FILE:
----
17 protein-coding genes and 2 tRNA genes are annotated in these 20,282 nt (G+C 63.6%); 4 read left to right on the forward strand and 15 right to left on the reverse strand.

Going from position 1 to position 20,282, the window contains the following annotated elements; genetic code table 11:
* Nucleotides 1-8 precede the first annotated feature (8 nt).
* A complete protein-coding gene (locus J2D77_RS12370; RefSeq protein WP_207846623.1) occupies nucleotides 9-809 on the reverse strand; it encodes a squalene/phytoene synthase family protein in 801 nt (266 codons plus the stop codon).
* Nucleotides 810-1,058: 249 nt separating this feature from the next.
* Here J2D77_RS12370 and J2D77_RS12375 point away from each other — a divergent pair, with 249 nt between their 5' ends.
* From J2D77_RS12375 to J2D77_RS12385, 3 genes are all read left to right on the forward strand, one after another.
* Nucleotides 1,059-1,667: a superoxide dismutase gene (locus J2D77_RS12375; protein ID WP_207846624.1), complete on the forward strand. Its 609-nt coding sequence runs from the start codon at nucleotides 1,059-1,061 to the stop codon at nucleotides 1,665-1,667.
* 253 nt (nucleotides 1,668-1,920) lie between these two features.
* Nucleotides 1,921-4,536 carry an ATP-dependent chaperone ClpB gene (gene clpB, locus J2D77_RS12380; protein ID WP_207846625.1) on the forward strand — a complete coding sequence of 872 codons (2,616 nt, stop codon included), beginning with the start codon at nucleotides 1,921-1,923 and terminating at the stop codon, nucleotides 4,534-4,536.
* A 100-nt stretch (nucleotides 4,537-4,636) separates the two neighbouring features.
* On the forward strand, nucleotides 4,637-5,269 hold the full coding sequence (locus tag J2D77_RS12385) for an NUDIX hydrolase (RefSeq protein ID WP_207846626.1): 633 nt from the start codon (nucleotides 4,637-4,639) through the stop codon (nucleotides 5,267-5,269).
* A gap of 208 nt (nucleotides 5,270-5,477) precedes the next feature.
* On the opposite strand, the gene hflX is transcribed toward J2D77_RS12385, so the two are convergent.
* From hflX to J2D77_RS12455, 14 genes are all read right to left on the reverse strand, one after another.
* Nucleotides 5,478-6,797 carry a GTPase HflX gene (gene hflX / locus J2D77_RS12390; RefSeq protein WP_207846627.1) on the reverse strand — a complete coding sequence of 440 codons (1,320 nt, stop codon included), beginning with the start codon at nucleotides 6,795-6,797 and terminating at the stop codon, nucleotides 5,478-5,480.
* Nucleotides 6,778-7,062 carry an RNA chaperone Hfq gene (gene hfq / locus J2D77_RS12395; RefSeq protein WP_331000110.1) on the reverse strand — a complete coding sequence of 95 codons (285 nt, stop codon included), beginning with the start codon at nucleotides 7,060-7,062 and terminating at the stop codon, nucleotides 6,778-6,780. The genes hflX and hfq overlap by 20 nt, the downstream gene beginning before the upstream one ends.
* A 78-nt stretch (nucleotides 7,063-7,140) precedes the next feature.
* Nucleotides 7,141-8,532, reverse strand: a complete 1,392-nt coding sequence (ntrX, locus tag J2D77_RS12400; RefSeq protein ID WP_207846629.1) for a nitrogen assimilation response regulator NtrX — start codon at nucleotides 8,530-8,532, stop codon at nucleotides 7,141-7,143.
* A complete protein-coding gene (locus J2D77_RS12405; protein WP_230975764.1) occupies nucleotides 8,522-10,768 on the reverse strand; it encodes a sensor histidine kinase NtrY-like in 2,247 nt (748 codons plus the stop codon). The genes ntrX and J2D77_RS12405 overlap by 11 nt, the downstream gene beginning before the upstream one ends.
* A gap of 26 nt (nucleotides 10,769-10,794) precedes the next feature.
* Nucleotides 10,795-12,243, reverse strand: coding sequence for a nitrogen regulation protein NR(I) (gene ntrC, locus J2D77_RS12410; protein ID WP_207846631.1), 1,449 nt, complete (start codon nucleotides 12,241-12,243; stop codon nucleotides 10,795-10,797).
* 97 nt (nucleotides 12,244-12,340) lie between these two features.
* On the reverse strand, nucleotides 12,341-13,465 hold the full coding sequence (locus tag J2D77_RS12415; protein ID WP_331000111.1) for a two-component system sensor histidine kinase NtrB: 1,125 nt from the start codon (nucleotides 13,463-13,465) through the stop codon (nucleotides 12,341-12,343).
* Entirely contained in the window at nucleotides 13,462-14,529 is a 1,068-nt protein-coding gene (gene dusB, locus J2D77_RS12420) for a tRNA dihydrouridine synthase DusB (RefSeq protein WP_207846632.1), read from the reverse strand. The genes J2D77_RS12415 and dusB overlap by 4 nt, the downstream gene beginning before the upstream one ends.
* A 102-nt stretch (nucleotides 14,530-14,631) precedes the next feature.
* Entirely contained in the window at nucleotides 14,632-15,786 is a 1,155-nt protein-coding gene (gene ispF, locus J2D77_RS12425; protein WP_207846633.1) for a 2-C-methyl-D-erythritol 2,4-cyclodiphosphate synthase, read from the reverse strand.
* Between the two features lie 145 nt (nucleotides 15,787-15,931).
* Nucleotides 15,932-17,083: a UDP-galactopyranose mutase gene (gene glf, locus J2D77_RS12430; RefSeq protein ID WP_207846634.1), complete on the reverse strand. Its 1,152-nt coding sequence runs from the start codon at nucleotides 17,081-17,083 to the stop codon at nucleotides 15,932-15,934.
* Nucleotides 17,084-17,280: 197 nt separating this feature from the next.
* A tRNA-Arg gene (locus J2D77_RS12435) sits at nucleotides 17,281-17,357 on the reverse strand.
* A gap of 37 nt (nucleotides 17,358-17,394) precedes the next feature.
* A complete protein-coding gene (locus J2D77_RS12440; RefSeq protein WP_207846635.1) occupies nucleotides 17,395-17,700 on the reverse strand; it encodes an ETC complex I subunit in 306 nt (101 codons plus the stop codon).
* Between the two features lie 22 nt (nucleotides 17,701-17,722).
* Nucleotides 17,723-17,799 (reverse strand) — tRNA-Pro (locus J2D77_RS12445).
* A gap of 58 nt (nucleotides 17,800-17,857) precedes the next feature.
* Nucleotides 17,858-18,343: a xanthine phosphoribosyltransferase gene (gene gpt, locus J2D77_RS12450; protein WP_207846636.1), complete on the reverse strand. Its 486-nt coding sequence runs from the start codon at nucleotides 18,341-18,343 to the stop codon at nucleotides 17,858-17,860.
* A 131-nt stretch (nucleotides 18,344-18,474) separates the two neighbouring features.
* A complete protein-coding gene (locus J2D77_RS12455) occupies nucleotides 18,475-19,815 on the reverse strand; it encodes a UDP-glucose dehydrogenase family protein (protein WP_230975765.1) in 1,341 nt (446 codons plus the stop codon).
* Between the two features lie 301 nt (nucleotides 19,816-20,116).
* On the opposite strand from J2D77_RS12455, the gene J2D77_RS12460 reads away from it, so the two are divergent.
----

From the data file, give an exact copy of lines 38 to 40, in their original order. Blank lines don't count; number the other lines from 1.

* A 131-nt stretch (nucleotides 18,344-18,474) separates the two neighbouring features.
* A complete protein-coding gene (locus J2D77_RS12455) occupies nucleotides 18,475-19,815 on the reverse strand; it encodes a UDP-glucose dehydrogenase family protein (protein WP_230975765.1) in 1,341 nt (446 codons plus the stop codon).
* Between the two features lie 301 nt (nucleotides 19,816-20,116).